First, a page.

Wednesday, February 12, 2014

Energy Rich Foods

If you keep good food in your fridge, you will eat good food- Errick McAdams

By Tania Archer
Health&Fitness Enthusiast . Speaker . Idea Catalyst

Optimize your athletic performance by fueling your body with energy rich foods ...

Enhance your athletic performance with foods that give you ENERGY, help you BURN stored carbohydrates, FUEL your muscles and even BOOST your cardiovascular health.

The right foods, such as leafy green vegetables, can significantly increase the absorption of protein which help your muscles to repair faster; but to experience dramatic results you would have to eat almost 2-pounds of iron packed leafy green veggies a day.

By incorporating foods from the 5 basic food groups into your daily meals you can enjoy the perks of healthy and balanced nutrition "on and off the field". Power-pack every meal by selecting foods and snacks rich in proteins, iron and "good carbs".

12 Energy Rich Foods

Pineapple. Peanut Butter & Jelly. Asparagus. Chocolate Milk. Pasta & Meat Sauce. Papaya. Grilled Salmon. Avocado. Spinach. Whole Grain Bread. Quinoa. Sweet Potato. Natural Almonds.

Easy Eats

An easy to prepare nutritious meal is an Avocado&Turkey Club Sandwich on Whole Grain Bread with a chilled Glass of H2O.


5 (five) slices of Avocado from a halved avocado
2 (two) Tomato slices from a large tomato
3 (three) slices of deli roasted Turkey
1/2 (half) cup of raw Spinach leaves or mixed Greens (rinse lightly and pat dried)
1 (one) tablespoon of light calorie Mayonnaise
1/2 (half) teaspoon of Dijon Mustard (optional)
2 (two) slices of Whole Grain Bread (toasted optional)

Layer slices of Avocado, Turkey, Tomato, Spinach Leaves on Whole Grain Bread dressed with Light Mayonnaise and Dijon Mustard. Slice the layered sandwich diagonally and enjoy it with a glass of cool ice-water garnished with a twist of natural lemon juice. A perfect side to this great dish is a mixed green salad.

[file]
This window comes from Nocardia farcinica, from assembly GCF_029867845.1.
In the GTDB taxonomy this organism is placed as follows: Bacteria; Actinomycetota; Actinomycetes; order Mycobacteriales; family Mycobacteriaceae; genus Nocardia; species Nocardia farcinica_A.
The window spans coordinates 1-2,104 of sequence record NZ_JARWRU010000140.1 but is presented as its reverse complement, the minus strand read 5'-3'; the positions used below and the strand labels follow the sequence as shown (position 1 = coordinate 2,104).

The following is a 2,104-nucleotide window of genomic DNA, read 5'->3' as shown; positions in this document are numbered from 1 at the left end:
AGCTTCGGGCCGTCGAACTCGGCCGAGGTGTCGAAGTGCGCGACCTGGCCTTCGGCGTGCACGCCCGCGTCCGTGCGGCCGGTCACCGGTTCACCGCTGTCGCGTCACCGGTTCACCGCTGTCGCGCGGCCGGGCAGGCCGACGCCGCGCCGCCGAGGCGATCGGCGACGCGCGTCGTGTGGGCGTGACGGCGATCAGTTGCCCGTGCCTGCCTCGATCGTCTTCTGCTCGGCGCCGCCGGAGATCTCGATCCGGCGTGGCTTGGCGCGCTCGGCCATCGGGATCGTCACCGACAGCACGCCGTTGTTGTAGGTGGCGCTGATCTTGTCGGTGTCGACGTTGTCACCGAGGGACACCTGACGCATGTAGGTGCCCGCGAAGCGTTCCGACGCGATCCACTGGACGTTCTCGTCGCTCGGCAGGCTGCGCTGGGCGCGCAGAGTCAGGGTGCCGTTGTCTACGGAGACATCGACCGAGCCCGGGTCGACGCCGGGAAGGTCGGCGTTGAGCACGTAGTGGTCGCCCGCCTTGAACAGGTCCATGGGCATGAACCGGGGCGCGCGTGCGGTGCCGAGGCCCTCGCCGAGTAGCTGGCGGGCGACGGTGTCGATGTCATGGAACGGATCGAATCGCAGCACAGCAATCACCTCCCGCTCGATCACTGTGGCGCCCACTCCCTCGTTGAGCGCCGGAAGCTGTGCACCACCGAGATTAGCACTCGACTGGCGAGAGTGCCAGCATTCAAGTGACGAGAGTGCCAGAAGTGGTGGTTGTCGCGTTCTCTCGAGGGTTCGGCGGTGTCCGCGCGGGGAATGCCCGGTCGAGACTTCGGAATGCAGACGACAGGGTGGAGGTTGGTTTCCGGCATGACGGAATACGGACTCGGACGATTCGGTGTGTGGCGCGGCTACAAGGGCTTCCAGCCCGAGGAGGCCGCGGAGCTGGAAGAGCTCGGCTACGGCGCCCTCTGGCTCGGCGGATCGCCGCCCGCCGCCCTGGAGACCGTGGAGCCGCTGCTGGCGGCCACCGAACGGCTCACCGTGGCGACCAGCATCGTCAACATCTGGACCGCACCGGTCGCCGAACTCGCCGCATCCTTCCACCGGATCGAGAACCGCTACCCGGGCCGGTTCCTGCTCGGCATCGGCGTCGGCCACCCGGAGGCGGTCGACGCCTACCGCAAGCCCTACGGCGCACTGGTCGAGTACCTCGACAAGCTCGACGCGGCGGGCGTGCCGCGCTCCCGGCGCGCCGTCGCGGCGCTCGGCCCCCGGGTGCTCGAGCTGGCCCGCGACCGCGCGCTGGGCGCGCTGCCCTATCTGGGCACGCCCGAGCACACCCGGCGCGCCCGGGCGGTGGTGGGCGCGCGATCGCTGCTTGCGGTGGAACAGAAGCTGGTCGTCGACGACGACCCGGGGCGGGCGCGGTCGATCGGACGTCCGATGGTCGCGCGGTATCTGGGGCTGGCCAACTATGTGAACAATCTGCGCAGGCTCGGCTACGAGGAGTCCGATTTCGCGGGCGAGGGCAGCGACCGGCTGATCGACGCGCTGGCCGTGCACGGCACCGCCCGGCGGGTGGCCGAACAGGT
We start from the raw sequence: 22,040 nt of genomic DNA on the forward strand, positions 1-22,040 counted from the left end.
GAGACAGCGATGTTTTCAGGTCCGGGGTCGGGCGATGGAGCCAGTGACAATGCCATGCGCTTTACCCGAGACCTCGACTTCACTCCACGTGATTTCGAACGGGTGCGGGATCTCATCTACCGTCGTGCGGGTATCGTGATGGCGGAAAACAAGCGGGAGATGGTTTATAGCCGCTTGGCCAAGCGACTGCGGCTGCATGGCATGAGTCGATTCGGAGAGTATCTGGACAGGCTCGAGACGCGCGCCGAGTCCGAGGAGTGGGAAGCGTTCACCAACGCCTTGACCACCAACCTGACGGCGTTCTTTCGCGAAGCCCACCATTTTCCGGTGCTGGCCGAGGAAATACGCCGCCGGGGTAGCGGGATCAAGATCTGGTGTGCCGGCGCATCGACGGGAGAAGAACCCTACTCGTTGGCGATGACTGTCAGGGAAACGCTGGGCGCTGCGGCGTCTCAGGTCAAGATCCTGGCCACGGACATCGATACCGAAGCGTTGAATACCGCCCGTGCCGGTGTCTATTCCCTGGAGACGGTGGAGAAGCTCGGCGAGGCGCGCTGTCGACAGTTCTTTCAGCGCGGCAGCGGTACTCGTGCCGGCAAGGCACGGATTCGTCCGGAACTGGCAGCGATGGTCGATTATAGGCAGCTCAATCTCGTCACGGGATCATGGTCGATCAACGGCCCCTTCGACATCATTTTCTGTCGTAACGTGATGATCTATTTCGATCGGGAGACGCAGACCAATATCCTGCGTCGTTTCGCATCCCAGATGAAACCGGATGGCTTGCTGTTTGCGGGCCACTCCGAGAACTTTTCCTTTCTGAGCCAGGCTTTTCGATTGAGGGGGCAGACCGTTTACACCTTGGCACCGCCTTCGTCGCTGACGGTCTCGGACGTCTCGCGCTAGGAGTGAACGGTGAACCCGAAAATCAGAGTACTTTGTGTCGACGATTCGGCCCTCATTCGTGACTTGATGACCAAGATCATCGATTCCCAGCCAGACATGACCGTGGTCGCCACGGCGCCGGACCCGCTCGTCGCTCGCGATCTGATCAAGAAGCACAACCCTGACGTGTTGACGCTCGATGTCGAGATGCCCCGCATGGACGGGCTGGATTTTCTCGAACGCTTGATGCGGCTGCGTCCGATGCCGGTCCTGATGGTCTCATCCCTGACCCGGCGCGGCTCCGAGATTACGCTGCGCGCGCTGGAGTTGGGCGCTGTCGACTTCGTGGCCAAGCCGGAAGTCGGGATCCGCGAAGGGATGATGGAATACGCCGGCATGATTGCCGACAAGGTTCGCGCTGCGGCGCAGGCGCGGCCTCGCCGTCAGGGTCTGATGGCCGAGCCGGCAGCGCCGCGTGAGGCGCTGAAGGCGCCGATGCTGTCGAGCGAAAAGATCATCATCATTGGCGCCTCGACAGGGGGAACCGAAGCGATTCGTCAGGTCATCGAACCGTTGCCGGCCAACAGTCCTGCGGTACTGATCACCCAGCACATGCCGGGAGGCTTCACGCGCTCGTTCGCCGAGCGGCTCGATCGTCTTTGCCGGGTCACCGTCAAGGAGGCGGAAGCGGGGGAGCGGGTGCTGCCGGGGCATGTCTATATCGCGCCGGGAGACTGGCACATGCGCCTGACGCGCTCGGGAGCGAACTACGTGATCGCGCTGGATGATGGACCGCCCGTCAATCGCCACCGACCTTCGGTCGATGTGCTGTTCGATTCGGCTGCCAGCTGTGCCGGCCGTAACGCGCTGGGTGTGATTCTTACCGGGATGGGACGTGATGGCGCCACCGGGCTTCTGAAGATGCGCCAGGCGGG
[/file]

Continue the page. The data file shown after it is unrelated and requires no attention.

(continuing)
* Turkey slices can be substituted for an appropriate vegan option. A healthy alternative to light mayonnaise is plain, no fat, Greek yogurt. For those with a nut allergy, please use nut free products that are suitable for your dietary needs. Please use vegetable wash on all whole vegetables prior to preparation.

Chow down to power-up before and after your workouts by seeking nutrient rich foods.


Tania Archer

Monday, February 3, 2014

Twenty-Nine Years of Friendship and Counting

By Trish Quan

I met my Big Sister, Joyanne, when I was twelve years old. I lived with my mom, my younger sister, and my brother. Although there was little money to pay for out-of-school activities, my mom was very resourceful. In the spring of 1983, she approached me with the idea of becoming a Little Sister. At first I didn’t like the idea. I was confident that I didn’t need any special attention. I was the big sister, after all.

Despite my misgivings, I decided to give it a try. I liked Joyanne right away. Our first outing was a trip to buy the ingredients to make pizza. Joyanne always let me take the lead and decide the flow of our day. She made a point of asking me what I liked to do. We have had many excellent adventures, such as kayaking, hiking, sailing, seeing plays, watching movies, shopping, and trips to Seattle and Victoria. I am often reminded of a quote from Maya Angelou: “People will forget what you said, people will forget what you did, but people will never forget how you made them feel.” Joyanne made me feel special.

As a Big Sister, Joyanne embodied qualities that are so important for young women. I was the first one in my family to graduate high school and continue on to post-secondary education. Joyanne helped me see the possibilities if I stayed in school.

In October 1991, at the age of forty, my mom was killed in a car accident. Joyanne, just days away from delivering her second child, stood by me in those darkest days. My mom kept me grounded. When she died, I lost my compass and began to flounder. Joyanne’s care and mentorship got me through it. My mother’s death has changed me indescribably, but I’m a big believer in resilience. I was able to continue my life in the face of so much pain, but without Joyanne’s support, it would have been a much more difficult task.

The foundation of friendship Joyanne and I built through Big Sisters is the foundation I stand upon as a grown woman. My Big Sister is a key person in my life. I look up to her, want to learn from her, and continue to hope and dream with her.

Ours is a tale of twenty-nine years of friendship and counting.